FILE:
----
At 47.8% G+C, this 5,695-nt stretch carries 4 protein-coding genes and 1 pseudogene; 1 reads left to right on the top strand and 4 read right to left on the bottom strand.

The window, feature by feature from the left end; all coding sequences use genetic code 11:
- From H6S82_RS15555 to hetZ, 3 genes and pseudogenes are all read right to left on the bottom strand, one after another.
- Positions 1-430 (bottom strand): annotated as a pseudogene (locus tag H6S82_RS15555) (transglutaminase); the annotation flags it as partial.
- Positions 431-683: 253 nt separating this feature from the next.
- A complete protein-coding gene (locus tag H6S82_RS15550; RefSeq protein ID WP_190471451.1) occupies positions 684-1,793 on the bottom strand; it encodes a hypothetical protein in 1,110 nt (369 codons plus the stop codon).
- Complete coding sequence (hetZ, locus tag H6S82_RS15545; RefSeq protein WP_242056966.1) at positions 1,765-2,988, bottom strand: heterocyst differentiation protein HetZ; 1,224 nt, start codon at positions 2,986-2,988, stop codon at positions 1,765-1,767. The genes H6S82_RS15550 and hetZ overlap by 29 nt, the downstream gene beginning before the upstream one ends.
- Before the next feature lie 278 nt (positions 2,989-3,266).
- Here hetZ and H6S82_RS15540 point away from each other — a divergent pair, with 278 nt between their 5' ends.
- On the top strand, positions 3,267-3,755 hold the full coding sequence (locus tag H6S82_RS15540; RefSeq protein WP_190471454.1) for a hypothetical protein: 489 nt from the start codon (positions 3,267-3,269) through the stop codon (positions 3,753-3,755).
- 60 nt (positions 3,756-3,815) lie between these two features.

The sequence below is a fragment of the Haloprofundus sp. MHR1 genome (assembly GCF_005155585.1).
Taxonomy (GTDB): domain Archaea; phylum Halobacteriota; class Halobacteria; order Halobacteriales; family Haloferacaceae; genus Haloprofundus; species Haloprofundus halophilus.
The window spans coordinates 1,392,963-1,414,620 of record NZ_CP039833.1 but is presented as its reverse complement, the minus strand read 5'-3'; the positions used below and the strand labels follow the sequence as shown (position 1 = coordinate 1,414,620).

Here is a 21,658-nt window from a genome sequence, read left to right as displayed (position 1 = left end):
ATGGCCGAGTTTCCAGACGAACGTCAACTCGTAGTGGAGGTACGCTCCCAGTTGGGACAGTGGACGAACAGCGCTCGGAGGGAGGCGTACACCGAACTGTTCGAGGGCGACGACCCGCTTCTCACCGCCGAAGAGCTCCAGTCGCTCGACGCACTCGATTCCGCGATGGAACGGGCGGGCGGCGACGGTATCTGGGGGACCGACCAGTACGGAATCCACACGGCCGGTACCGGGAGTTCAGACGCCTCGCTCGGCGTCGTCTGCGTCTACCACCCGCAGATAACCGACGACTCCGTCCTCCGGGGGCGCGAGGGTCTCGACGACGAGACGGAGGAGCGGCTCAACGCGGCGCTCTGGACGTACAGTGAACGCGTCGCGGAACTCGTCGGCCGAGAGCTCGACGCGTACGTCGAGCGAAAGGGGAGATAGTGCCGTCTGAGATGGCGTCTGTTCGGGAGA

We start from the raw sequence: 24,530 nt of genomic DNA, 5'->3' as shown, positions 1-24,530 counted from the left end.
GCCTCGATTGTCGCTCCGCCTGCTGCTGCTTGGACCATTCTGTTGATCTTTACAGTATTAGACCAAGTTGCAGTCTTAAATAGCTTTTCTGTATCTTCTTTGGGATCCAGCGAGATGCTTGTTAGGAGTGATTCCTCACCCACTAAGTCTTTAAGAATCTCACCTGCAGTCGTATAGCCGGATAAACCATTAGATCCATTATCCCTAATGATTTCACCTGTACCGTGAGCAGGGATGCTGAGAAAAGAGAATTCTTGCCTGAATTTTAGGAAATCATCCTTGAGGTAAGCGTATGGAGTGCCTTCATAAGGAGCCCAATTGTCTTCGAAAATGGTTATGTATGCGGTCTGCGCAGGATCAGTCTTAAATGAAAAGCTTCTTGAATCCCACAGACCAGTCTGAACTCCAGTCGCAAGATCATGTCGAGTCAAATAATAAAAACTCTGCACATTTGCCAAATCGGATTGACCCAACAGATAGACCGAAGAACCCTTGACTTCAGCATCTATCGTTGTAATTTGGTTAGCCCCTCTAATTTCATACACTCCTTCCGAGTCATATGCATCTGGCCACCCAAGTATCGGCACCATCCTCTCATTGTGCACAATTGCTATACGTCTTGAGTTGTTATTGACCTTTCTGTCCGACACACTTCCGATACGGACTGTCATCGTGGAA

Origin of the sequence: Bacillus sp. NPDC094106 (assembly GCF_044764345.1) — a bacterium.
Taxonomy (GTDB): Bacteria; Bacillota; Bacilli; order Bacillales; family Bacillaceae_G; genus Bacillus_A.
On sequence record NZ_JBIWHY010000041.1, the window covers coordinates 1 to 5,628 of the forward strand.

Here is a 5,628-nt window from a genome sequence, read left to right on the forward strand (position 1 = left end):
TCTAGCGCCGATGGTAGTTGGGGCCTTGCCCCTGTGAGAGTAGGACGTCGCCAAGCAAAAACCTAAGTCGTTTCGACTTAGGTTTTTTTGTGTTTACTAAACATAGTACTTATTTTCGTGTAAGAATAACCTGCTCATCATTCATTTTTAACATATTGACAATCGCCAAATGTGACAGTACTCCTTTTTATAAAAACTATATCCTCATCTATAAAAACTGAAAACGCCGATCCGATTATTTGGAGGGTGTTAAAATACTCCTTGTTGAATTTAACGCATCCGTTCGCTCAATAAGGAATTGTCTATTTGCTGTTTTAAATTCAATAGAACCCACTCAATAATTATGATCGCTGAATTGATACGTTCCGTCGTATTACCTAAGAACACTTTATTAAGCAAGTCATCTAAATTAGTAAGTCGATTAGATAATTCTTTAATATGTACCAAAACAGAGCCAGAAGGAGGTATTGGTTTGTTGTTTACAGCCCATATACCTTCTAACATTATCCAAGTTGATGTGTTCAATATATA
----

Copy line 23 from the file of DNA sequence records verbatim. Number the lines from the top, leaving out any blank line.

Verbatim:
TCTAGCGCCGATGGTAGTTGGGGCCTTGCCCCTGTGAGAGTAGGACGTCGCCAAGCAAAAACCTAAGTCGTTTCGACTTAGGTTTTTTTGTGTTTACTAAACATAGTACTTATTTTCGTGTAAGAATAACCTGCTCATCATTCATTTTTAACATATTGACAATCGCCAAATGTGACAGTACTCCTTTTTATAAAAACTATATCCTCATCTATAAAAACTGAAAACGCCGATCCGATTATTTGGAGGGTGTTAAAATACTCCTTGTTGAATTTAACGCATCCGTTCGCTCAATAAGGAATTGTCTATTTGCTGTTTTAAATTCAATAGAACCCACTCAATAATTATGATCGCTGAATTGATACGTTCCGTCGTATTACCTAAGAACACTTTATTAAGCAAGTCATCTAAATTAGTAAGTCGATTAGATAATTCTTTAATATGTACCAAAACAGAGCCAGAAGGAGGTATTGGTTTGTTGTTTACAGCCCATATACCTTCTAACATTATCCAAGTTGATGTGTTCAATATATA